Mike Shank had bootstrapped his way through motor racing since he was a teenager. Restoring old cars to sell for a profit. Working as a line mechanic at a Mazda dealership to qualify for a loan for his own racecar. Building a niche business prepping racecars for amateur enthusiasts. Running his own race team that competed at the lower levels of the sport.
The next step up? IMSA -- then called Grand-Am -- the premier sports car series in the country.
"My wife, Marybeth, and I, we're very Midwest," Shank says. "We both grew up working. No trust funds. We survived by being tight and hitting our marks."
Problem was, their hard-won bootstrapping skills weren't enough; launching the new team required significant capital. Bolstered by a nudge from series chairman Jim France, who was eager to add high-potential teams to the competition, Shank and his wife mortgaged their home to go sports car racing.
Lean years followed; as Shank says, repercussions of the 2008 financial crisis "almost killed us." But, in 2012, Shank's team won IMSA's premier event, the Rolex 24 at Daytona. "It's vital for a team in any motor sport to have a connection to an OEM," Shank says. "Winning the Rolex 24 earned us respect from the big automobile manufacturers."
Shank leveraged that credibility to enter the 2017 Indianapolis 500. While his car didn't finish the race, the experience gave Shank the confidence to turn a one-off experiment into a full-season effort.
That self-belief paid off last year when Shank and driver Hélio Castroneves won the 2021 Indy 500.
Self-belief, self-awareness. In 2018, former Sirius XM CEO Jim Meyer became a co-owner. Shank and his wife are exceptional operators; they know how to run a race team. Meyer brought a wealth of connections and marketing savvy. His son Tim is head of business development. Then, in 2021 Meyer Shank Racing sold a minority share of the business to Liberty Media.
"We shored up our ownership group," Shank says. "We shored up our marketing side. We now have six major corporate partners. We have a factory-funded sports car team. We've built a monster ... but kept the same style, intensity, and fiscally conservative approach."
All of which could make Shank's success seem inevitable in hindsight.
But that's never the case: Success is always earned, never guaranteed. Building a race team means overcoming the classic startup chicken-or-egg dilemma: Without sponsors, you can't go racing, much less succeed -- but without success, you can't land sponsors.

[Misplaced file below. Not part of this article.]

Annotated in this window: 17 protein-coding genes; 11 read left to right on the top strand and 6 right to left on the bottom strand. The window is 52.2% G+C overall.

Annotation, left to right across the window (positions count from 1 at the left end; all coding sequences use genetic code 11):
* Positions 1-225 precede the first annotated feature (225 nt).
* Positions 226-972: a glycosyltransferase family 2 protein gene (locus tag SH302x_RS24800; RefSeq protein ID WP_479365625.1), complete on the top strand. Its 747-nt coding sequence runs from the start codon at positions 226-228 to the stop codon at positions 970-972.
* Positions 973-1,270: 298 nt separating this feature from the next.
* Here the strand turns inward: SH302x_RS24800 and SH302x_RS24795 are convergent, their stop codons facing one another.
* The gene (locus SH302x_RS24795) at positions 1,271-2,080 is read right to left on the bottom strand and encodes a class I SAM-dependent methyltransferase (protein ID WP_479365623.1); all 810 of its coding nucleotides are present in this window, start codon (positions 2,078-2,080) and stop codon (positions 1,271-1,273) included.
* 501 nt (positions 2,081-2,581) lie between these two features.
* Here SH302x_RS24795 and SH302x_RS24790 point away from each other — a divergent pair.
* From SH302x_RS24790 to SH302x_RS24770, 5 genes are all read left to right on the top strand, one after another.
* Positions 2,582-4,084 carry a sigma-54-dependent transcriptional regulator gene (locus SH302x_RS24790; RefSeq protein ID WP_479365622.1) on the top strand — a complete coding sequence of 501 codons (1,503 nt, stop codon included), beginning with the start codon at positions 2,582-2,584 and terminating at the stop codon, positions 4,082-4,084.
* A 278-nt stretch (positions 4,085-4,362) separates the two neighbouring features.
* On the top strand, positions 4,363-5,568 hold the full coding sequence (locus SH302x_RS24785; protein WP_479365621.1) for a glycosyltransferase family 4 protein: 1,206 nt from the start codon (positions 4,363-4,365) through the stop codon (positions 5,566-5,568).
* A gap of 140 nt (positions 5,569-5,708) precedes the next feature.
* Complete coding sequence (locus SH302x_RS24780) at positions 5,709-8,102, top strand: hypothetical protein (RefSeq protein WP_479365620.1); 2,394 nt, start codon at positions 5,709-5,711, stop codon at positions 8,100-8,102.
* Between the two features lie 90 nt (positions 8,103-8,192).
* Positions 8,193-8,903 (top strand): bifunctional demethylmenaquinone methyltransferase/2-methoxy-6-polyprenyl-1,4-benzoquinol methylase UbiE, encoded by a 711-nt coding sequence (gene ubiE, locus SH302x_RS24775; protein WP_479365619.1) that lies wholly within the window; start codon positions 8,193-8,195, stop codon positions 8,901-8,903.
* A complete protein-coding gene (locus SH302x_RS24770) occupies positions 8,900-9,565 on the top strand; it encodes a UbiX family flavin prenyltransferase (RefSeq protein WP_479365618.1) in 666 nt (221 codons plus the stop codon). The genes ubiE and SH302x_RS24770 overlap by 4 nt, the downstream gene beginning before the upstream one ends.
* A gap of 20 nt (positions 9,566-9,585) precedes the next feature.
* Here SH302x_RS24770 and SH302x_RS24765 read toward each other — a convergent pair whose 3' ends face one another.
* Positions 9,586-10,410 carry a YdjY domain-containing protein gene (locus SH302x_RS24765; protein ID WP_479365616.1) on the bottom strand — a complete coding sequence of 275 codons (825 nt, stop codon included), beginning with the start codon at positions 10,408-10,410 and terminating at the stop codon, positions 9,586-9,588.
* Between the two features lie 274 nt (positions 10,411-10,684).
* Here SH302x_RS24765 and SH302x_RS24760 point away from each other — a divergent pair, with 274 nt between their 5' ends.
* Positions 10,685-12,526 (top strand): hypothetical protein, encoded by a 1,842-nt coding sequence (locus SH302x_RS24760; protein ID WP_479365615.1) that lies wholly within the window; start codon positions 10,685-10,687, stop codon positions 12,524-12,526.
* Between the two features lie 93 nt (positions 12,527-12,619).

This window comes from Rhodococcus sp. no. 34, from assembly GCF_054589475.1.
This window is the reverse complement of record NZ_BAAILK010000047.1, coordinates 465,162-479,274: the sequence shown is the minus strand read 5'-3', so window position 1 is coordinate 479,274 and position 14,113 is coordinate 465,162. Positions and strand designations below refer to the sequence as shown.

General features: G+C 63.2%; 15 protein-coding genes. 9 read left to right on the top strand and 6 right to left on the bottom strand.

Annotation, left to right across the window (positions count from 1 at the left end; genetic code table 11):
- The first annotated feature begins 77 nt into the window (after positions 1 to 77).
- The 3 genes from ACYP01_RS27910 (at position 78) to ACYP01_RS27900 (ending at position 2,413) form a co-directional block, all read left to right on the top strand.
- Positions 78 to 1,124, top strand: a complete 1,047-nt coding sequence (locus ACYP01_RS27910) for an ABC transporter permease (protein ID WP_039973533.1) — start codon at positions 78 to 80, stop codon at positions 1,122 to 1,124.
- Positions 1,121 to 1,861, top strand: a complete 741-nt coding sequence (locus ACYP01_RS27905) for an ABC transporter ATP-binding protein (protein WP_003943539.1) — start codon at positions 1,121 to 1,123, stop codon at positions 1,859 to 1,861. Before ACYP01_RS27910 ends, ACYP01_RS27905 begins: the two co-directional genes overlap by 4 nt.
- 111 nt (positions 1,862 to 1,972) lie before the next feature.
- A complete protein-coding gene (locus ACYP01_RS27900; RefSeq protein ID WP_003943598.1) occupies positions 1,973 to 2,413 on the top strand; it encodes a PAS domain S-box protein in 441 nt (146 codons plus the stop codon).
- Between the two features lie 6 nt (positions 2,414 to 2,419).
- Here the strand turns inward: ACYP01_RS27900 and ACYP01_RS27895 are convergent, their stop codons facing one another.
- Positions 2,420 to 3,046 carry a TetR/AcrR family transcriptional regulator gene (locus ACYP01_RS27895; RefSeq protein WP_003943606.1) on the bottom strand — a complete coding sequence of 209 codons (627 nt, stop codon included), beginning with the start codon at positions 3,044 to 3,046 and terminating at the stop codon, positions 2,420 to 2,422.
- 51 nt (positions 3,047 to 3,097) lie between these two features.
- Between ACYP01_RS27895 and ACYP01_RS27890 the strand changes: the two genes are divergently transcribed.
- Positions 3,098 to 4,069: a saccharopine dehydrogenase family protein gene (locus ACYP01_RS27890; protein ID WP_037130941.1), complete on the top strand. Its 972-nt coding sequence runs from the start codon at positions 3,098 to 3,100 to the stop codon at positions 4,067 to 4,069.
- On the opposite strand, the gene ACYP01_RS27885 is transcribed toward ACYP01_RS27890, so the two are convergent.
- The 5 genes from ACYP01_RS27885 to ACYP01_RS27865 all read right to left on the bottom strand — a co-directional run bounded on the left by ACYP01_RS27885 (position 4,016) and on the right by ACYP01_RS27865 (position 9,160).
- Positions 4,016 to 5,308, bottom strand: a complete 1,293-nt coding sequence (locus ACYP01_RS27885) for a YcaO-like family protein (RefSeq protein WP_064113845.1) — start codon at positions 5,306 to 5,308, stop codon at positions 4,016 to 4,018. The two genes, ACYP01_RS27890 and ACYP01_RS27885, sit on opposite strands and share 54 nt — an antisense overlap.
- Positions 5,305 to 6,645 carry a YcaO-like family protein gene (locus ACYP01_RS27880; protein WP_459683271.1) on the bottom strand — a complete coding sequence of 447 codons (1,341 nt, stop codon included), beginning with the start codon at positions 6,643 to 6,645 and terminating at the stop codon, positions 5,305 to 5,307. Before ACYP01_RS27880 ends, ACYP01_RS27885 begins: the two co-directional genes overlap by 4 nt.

"Everyone says they do this," Shank says, "but all we focus on is results. If you do, everything else happens. Our team, at every position, is made up of exceptional people with similar principles and work ethics ... and we all agree to go forward in a certain way: one that brings results."
That includes drivers. Castroneves is such a beloved figure in the sport that Shank doesn't have to sell him to sponsors; in large part, Castroneves sells himself.
"I don't know what will happen (to his popularity) if Hélio wins his fifth Indy 500," Shank says. "He's already like the Tom Brady of our sport. You can't overstate his importance in our world."
The same is true for Simon Pagenaud, Castroneves's teammate. Pagenaud was the series champion in 2016 and won the Indy 500 in 2019.
In short, Shank doesn't look for drivers who bring sponsors -- or family money -- with them. "We're strategic about it," Shank says. "We think it through. Ultimately, we hire who we want to drive our cars, both for their talent and for their appeal to partners."
Add it all up, and Mike and Marybeth Shank are the quintessential entrepreneurs. They started a business based on doing what they love. They overcame a lack of funding with hard work and persistence. They took intelligent risks. They brought in partners who complemented their skills and experience. They built a culture talented people want to be a part of.
"Jim (Meyer) always says he retired from Sirius because he doesn't want to work that hard," Shank says. "But that's bull. He works hard. Every single person on our team works extremely hard."
Because, as every entrepreneur knows, hard work isn't a problem when you love the work you do.